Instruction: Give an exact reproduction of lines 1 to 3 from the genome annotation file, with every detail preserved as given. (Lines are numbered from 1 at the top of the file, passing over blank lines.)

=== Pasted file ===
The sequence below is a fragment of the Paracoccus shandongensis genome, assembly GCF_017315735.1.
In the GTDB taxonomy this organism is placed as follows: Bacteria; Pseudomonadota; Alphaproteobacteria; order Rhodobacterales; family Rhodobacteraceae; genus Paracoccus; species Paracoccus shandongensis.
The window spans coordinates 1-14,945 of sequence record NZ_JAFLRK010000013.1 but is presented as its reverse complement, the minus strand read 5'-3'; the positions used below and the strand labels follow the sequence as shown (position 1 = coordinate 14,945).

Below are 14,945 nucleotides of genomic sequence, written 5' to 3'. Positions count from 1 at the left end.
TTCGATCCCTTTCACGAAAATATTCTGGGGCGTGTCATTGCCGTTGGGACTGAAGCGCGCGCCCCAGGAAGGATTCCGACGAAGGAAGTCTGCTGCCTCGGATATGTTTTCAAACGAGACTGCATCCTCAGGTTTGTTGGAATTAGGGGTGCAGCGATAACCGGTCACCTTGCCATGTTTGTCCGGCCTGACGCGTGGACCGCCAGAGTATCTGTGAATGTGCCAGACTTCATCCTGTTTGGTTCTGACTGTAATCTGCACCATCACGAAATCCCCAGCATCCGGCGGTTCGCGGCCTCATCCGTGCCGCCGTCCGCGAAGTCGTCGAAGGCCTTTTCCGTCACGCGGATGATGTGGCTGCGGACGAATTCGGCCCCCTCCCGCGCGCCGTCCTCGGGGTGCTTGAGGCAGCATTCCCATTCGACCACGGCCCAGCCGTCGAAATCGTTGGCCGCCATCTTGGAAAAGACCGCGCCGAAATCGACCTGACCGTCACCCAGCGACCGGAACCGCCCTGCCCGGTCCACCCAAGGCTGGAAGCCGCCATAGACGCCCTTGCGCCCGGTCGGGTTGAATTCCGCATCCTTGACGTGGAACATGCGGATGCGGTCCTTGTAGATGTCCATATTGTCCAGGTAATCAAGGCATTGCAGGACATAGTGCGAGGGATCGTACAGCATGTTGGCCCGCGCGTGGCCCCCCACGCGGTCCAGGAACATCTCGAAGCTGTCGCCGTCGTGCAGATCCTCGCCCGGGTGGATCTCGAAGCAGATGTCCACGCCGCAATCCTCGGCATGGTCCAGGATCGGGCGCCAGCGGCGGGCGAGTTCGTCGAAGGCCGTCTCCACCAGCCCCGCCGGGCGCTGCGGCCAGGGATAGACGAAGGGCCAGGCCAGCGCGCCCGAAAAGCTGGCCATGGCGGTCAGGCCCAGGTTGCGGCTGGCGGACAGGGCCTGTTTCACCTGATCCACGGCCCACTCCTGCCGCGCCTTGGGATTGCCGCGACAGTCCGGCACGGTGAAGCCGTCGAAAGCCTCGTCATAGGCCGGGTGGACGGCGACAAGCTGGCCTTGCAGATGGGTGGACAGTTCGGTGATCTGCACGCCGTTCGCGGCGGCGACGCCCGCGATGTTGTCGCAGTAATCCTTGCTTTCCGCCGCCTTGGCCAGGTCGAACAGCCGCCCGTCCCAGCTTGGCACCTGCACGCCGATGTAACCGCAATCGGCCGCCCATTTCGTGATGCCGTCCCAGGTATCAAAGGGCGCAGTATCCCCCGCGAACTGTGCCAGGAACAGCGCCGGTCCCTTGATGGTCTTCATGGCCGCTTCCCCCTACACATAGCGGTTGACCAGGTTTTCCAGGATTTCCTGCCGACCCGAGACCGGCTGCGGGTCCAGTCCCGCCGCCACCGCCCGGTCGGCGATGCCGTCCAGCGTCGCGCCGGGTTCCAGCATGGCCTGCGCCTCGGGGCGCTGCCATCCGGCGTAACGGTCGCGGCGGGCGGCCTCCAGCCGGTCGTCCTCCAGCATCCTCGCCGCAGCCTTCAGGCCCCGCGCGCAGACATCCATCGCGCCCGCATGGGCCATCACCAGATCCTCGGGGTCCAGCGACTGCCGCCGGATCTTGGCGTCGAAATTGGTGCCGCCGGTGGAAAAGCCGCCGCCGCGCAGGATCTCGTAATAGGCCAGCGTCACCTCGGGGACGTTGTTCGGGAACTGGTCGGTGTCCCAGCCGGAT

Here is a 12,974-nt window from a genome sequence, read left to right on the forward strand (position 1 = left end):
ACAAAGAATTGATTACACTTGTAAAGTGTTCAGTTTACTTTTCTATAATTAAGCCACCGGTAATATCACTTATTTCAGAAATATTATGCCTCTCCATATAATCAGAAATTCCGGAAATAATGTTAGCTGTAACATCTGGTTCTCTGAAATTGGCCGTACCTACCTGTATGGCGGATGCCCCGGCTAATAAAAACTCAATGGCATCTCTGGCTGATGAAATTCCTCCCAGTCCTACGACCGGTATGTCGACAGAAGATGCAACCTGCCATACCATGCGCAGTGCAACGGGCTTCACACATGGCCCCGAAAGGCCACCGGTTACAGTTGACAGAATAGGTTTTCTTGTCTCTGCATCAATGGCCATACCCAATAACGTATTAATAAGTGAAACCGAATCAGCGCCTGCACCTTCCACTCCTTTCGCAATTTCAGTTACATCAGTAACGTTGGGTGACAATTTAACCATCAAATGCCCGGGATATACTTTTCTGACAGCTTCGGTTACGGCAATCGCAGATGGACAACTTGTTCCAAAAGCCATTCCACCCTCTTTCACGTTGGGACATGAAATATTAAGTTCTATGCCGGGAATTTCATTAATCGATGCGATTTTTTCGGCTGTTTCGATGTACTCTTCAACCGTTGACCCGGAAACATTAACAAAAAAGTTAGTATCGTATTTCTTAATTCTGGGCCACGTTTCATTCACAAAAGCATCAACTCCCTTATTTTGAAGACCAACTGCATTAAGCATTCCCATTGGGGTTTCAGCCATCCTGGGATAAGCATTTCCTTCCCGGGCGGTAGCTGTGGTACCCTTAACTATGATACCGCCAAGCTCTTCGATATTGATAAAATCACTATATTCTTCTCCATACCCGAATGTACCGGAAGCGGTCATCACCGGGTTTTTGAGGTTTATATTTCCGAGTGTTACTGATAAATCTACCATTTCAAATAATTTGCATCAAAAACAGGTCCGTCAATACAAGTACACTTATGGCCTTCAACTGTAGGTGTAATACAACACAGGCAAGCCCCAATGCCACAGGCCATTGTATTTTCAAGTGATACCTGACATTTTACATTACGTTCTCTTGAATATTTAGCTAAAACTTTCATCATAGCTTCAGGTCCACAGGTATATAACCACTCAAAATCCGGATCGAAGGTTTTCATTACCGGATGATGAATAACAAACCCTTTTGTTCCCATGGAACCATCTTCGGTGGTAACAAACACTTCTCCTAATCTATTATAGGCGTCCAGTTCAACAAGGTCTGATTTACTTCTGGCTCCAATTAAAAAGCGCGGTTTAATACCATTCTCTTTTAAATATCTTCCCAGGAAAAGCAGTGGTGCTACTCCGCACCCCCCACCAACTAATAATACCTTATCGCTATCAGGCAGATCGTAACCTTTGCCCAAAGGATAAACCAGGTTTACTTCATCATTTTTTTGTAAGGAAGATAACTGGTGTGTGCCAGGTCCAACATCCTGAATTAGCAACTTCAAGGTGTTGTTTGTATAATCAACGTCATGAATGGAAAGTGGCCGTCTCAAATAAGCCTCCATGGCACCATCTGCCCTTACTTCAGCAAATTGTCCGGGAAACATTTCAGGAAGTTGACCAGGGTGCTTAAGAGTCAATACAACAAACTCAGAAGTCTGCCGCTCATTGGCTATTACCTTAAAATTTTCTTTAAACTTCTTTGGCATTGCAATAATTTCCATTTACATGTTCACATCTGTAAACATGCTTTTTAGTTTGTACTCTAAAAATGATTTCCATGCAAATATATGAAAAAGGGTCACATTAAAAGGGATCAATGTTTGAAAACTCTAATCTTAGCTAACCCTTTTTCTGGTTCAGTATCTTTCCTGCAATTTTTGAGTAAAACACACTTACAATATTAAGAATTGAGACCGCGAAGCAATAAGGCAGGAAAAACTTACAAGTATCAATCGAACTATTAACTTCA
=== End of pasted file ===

The sequence below is a fragment of the Paracoccus shandongensis genome, assembly GCF_017315735.1.
In the GTDB taxonomy this organism is placed as follows: Bacteria; Pseudomonadota; Alphaproteobacteria; order Rhodobacterales; family Rhodobacteraceae; genus Paracoccus; species Paracoccus shandongensis.
The window spans coordinates 1-14,945 of sequence record NZ_JAFLRK010000013.1 but is presented as its reverse complement, the minus strand read 5'-3'; the positions used below and the strand labels follow the sequence as shown (position 1 = coordinate 14,945).